Abbildung: Agincourt, The King, The Campaign, The Battle
Abbildung: Agincourt, The King, The Campaign, The Battle Abbildung: Agincourt: The King, the Campaign, the Battle Abbildung: Agincourt, The King, The Campaign, The Battle Abbildung: Agincourt: The King, the Campaign, the Battle

DVD-Besonderheiten: Introduced by Bernard Cornwell, three-quarter-bound in cloth with a printed paper front board, set in Bulmer, frontispiece and 32 pages of colour plates, 10" x 6¾", 480 pages.

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This revised and updated edition features redrawn maps and full colour pictures that help shed light on this story of knights and knaves, as well as a new preface and appendices by the author and an introduction by Bernard Cornwell, who drew much of the material for his fictional account of the battle from Barker’s book. Agincourt is a lively, accessible narrative that reveals the chivalry and brutality of a time when kings still fought on the battlefield.

‘Juliet Barker combines scrupulous scholarship with an imaginative sympathy to bring the world of Agincourt to vivid life’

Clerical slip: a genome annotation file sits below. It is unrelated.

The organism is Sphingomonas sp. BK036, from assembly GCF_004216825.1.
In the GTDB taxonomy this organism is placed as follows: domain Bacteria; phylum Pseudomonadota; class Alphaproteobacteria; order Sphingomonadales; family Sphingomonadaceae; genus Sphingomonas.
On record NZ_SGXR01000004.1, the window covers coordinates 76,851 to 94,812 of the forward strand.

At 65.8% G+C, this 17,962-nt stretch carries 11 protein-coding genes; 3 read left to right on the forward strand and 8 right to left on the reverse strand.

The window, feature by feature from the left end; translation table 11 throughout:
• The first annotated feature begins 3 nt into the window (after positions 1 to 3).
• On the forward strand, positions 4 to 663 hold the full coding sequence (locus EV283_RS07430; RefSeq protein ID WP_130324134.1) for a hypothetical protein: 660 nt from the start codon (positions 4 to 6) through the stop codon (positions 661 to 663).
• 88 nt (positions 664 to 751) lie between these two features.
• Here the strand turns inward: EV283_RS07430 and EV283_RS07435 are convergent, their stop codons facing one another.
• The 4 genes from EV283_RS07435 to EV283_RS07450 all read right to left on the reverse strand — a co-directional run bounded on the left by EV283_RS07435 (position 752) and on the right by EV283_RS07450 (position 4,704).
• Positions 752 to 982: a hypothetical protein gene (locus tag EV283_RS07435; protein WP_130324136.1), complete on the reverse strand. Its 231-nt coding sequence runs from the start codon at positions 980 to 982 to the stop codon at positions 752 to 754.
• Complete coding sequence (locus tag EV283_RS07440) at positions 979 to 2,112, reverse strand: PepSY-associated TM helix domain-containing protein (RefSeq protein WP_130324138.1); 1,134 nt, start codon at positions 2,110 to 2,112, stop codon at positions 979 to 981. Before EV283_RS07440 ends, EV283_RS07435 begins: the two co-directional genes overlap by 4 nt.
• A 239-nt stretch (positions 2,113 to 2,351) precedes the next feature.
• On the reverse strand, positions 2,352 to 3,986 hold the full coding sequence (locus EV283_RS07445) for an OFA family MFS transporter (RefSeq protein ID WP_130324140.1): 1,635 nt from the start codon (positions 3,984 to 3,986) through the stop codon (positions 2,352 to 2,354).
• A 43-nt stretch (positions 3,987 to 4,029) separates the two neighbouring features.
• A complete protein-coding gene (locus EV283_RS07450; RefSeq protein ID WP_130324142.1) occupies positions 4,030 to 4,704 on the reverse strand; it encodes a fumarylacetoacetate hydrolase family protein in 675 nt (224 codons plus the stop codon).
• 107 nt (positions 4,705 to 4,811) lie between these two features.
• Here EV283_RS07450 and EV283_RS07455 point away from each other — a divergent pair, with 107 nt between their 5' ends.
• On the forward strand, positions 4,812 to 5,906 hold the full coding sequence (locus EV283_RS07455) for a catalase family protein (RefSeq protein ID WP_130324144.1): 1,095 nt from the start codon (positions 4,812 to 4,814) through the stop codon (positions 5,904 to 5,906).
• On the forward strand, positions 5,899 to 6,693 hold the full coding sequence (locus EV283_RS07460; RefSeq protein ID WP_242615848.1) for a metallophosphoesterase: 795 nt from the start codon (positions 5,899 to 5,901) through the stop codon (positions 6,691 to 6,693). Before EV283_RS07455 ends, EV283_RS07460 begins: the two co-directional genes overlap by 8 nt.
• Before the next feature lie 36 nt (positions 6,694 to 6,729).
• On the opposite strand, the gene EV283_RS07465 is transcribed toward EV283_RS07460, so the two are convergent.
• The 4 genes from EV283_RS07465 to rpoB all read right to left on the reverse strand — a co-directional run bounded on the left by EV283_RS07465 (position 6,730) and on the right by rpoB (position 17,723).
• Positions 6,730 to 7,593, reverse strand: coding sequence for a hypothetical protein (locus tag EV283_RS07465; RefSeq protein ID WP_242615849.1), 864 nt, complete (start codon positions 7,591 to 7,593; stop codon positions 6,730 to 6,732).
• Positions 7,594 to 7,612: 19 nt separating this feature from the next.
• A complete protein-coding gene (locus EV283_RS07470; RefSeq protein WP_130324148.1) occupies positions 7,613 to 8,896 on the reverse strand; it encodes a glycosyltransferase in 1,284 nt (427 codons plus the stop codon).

One of the most famous episodes in British history, the battle of Agincourt has been described as both a triumph and a slaughter. After 600 years of debate and research there is little doubt that Henry V’s overwhelmingly successful victory against the French, with an exhausted, vastly outnumbered army, is a slice of history that will continue to captivate.

Juliet Barker presents the battle from all angles: the king, the common man who would fight for him, and the slow road to war. The Henry V who emerges through the pages of this book is determined and canny – a man who was convinced of his God-given right to the throne of France, but well aware it would not simply fall into his lap. As well as examining the political manoeuvring and the extensive preparations that culminated in the violent conflict on St Crispin’s day, the author reveals the far-reaching repercussions of the bloodshed. Barker’s account is immediate and fresh, with an eye for the human story amid the machinations: from the desperate words of the chaplain who stood witness – ‘in fear and trembling, with our eyes raised to heaven we cried out that God would have compassion upon us’ – to the remarkable skill and endurance of the British archers, who could fire up to 15 aimed arrows a minute, Agincourt brings history to life in strikingly human terms.

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